One technique for becoming aware of your anxiety

Write down how you feel before, during and after (positive & negative) workouts and competitions. Keep track of your thoughts, feelings, physiological symptoms, your perception about whether or not the workout or competition was easy, moderate or hard and what importance you placed on the workout or competition, etc. You can use this information to become aware of the assets and what gets in the way of your performance. Journaling will help you see the patterns and make adjustments.

Some techniques for dealing with your anxiety

1) Smile when you feel the anxiety – it’s difficult to be mad when you are smiling and it takes the edge off anxiety-producing situations.

2) Think fun – highly skilled athletes have a sense of enjoyment and fun during competition. Most of them look forward to the challenge of pressure situations.

3) Breathe – breath control and focus to produce energy and reduce tension.

4) Use positive key words or phrases – saying and thinking personally generated positive words or phrases can be energizing and activating. Some examples are: I can do it, push to the top, strong, fast, tough, etc.

5) Use imagery – imagery helps generate positive feelings and energy. It involves visualizing something that energizes you. An athlete might visualize swimming like a fish, cycling as fast as a car and running as swiftly as a cheetah.

Pre-performance routines

Once you perfect some of the techniques for dealing with your anxiety you can incorporate these into a pre-performance routine. A good routine increases or decreases anxiety by helping you implement control over your environment and provide stability in an environment that you might perceive as highly unstable. It helps you to regulate your thermostat.

Pre-performance routines are a systematic sequence of preparatory thoughts and activities athletes use to concentrate effectively before competition. These routines help an athlete train their mind to focus on what’s important versus focusing on their anxiety. By concentrating on each step of a well thought out routine, athletes learn to focus on what is in their control.

Don’t try this for the first time the day of your competition. These routines take practice. It’s something that you want to get in the habit of developing during training sessions so you have a fully developed, personalized plan for competition.

The pro’s of pre-performance routines

1) It’s one way of implementing control over your environment.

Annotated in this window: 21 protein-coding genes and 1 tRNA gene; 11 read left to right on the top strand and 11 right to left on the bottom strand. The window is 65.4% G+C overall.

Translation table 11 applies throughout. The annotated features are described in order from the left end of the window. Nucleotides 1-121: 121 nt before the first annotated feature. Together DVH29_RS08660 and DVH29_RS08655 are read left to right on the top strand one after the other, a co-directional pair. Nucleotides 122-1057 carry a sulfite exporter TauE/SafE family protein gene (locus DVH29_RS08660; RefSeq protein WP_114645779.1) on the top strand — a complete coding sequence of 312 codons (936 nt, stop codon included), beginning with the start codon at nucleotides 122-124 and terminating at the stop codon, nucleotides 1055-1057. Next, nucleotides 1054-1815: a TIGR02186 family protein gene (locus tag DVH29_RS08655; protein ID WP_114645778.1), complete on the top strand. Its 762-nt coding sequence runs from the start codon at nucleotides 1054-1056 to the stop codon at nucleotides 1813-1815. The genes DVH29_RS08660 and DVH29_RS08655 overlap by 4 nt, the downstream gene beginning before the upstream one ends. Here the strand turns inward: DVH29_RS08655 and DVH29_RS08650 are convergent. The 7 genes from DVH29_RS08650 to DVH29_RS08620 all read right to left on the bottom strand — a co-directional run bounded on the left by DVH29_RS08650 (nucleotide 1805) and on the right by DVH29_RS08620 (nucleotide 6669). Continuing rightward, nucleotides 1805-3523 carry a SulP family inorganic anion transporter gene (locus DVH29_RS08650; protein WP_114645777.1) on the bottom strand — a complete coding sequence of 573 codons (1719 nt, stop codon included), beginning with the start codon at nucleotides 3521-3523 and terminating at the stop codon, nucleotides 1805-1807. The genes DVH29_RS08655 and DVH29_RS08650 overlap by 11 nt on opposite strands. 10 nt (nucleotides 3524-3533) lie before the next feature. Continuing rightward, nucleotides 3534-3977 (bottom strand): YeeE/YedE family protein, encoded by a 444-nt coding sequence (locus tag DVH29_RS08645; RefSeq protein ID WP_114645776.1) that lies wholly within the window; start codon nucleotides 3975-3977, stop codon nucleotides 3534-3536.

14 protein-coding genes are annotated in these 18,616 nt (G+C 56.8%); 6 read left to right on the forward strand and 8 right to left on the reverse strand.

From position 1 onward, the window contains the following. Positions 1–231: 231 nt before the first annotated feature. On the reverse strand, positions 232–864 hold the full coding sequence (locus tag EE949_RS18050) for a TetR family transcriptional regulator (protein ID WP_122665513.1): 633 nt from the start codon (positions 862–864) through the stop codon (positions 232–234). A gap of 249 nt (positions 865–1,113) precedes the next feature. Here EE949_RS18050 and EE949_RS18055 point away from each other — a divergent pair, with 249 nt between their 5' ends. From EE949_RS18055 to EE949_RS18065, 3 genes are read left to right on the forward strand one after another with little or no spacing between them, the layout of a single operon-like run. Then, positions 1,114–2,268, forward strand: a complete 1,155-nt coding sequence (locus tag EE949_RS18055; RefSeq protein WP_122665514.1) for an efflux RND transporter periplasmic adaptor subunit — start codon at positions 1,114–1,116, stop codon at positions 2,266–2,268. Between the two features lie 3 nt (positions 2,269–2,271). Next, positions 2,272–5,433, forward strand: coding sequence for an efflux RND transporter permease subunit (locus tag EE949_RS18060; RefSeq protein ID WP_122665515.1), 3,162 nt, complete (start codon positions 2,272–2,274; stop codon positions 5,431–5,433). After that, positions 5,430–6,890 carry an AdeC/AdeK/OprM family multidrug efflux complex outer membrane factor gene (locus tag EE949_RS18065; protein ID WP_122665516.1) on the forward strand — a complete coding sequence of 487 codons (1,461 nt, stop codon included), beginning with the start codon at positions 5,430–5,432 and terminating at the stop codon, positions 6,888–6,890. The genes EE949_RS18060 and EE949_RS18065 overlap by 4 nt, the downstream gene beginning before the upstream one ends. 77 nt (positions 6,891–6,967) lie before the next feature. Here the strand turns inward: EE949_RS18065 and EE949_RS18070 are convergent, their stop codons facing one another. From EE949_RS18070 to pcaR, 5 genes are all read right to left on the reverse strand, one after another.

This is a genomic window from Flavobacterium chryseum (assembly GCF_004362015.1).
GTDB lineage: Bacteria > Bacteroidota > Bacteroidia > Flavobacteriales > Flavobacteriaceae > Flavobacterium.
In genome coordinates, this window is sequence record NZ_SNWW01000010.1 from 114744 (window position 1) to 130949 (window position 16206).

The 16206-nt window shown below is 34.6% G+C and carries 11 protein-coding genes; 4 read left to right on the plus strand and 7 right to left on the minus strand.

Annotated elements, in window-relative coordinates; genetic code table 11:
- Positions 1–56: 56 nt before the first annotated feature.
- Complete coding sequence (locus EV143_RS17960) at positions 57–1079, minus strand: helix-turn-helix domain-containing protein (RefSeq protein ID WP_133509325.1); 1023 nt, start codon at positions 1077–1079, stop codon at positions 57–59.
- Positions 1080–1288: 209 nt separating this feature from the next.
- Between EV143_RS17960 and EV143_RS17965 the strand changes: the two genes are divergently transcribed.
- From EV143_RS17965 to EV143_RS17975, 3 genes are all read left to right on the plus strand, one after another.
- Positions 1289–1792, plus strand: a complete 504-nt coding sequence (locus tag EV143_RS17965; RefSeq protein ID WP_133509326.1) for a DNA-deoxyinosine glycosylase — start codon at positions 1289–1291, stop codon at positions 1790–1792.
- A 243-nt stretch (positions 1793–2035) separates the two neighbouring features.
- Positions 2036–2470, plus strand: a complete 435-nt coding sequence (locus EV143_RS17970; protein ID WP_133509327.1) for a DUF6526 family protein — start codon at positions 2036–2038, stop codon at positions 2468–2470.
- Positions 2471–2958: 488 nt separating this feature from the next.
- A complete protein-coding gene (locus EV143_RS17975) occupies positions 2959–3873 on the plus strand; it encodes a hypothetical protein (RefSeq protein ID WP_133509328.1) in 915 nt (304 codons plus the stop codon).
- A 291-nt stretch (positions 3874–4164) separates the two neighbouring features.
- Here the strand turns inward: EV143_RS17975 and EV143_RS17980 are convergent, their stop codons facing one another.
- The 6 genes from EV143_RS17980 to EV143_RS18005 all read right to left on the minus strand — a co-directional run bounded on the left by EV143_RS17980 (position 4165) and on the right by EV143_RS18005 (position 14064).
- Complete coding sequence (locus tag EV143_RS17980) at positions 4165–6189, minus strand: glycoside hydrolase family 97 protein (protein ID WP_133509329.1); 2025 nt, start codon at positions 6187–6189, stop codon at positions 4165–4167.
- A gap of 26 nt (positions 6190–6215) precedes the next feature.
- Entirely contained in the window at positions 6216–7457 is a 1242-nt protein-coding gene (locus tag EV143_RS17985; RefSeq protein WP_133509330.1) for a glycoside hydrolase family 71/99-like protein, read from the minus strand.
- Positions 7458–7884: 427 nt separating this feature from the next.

2) It provides a stable environment for something that might be highly unstable (You can only control your skill and effort. Don’t race against others, you have no control over them or whether they are better than you or not).

3) It’s especially helpful for anxious athletes because if you are thinking positively, you cannot be thinking negatively. If you are in your own zone thinking positively, you aren’t being distracted.

4) It provides consistency.

5) Routines and these techniques help you forget about race outcomes and keep you focused on the here and now.


Your performance can be hindered significantly by how far your anxiety pushes your level of arousal. At the lower end of the arousal scale an athlete is not aroused enough to perform optimally. With a little psyching up an athlete finds their zone or optimal performance level. This zone is very small as compared to the lower and upper ends of the arousal scale. That is why it takes a lot of awareness, understanding and refinement to stay in that zone and not drop off the other side into the psyched out zone where an athlete’s performance drastically declines.

Some anxiety is hereditary and some depends on the situation. Your chances of eliminating hereditary anxiety are slim, although as is the case with situational anxiety, you can diminish its effects. In any case, the bad news is, you aren’t going to change your anxiety levels overnight. The great news is that you can immediately begin to become aware of what your anxiety levels are and almost immediately figure out how to work on regulating your anxiety for optimal performance.

Michelle Cleere is owner of Sports Minded, a sport & exercise psychology consulting practice. She works with individuals in person, by phone or e-mail and also conducts group workshops.